Sleep more even if it means napping at odd times during the day or cancelling appointments.
Continue in our diet the recent additions of sprouted seeds and microgreens. These have provided a concentrated source of nutrition that has actually improved some of my lab markers. This is so awesome for a gal who hasn’t made much progress in years.
Do more blogging, more journaling, more Bible study, more connecting with Christian gal friends.
Take more walks as I am able, especially with my beloved Steve.
Lord willing there will be fruit from this new direction. It’s been a long, difficult, and complicated journey that isn’t over yet. I might as well keep trying eh? JJ
11 The Lord will guide you always; he will satisfy your needs in a sun-scorched land and will strengthen your frame. You will be like a well-watered garden, like a spring whose waters never fail.
Recently I had the opportunity to teach a class on the basics of gardening. It was fun and worth all of the planning and gardening projects needed to get ready to host this and two additional classes at our home. What a whirlwind! So now it’s time to share the basic information to help others grow more food, ornamentals, trees, and bushes. We live in zone 5b/6a where the soil is more clay and alkaline so some tips may need adjustment to your growing zone, soil conditions. In the USA, I direct you to your local extension office for more information; find the best information when you search online by using “.ext” and “.edu” after your search words. In Allen County of Indiana, contact the Master Garden Hotline at Purdue Extension at 260-481-6826, extension 2. Happy growing! JJ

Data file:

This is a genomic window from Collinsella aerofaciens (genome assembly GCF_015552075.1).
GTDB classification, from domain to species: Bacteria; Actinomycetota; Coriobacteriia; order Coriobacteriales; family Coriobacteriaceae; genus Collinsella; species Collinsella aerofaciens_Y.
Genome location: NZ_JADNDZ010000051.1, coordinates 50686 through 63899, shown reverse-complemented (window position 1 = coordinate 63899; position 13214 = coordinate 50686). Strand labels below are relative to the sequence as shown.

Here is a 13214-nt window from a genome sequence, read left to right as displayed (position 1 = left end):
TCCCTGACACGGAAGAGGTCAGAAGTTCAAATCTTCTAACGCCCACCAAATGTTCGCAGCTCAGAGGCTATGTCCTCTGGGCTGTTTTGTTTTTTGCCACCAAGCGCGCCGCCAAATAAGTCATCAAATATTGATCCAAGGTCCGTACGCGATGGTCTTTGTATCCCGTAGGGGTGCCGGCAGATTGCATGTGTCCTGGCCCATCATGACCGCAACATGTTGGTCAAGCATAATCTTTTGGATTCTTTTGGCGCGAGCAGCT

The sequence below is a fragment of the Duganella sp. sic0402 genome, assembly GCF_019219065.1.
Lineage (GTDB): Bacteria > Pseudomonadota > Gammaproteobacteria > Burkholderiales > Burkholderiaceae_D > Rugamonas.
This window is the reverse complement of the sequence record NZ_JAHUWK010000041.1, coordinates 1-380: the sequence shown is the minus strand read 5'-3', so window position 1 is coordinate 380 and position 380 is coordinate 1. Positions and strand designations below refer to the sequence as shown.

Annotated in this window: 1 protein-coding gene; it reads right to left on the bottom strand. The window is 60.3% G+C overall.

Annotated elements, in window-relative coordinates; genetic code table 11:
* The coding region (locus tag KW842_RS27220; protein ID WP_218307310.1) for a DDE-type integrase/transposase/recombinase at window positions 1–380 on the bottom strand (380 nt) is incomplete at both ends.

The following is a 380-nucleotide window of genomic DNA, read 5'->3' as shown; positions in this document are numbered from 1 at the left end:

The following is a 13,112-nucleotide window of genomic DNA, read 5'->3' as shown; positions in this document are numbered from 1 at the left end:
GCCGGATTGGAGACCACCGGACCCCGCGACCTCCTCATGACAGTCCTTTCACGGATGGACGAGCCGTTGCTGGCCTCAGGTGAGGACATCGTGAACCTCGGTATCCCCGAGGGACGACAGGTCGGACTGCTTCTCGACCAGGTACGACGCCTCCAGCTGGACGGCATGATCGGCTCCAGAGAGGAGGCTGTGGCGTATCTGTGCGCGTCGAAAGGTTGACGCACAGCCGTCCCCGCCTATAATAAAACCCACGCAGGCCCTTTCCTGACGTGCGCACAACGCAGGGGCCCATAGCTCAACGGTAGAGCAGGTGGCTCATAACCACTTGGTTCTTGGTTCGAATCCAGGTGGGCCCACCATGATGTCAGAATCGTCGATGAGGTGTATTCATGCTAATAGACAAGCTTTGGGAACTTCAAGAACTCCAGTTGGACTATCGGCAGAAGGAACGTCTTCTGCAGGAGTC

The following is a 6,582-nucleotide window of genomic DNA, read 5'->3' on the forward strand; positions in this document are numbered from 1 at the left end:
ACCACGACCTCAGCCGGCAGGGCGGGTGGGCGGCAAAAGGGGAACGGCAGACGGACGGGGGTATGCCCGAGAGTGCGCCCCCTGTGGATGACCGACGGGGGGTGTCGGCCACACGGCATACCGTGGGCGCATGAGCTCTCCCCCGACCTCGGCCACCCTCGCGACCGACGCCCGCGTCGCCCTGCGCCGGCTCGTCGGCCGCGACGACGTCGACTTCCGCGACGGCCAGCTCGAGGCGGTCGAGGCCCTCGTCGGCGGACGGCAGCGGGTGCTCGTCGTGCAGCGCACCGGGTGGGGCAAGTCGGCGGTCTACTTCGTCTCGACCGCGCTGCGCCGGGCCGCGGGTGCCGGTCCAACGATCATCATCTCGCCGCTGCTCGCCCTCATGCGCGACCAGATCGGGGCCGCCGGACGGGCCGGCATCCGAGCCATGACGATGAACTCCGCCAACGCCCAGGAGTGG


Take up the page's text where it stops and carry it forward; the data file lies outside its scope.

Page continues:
Gardening from the Ground Up: Tips and Tricks
Julie xxxxx, Extension Master Gardener
The Gardening from the Ground Up class is for the person newer to gardening or who ends up with more brown than green by the end of the season!
Generally use the largest containers (with drain holes) or grow bags you can afford
Hand trowel and hand rake; optional: hoe for weeding, pitch fork and rake for mulching large areas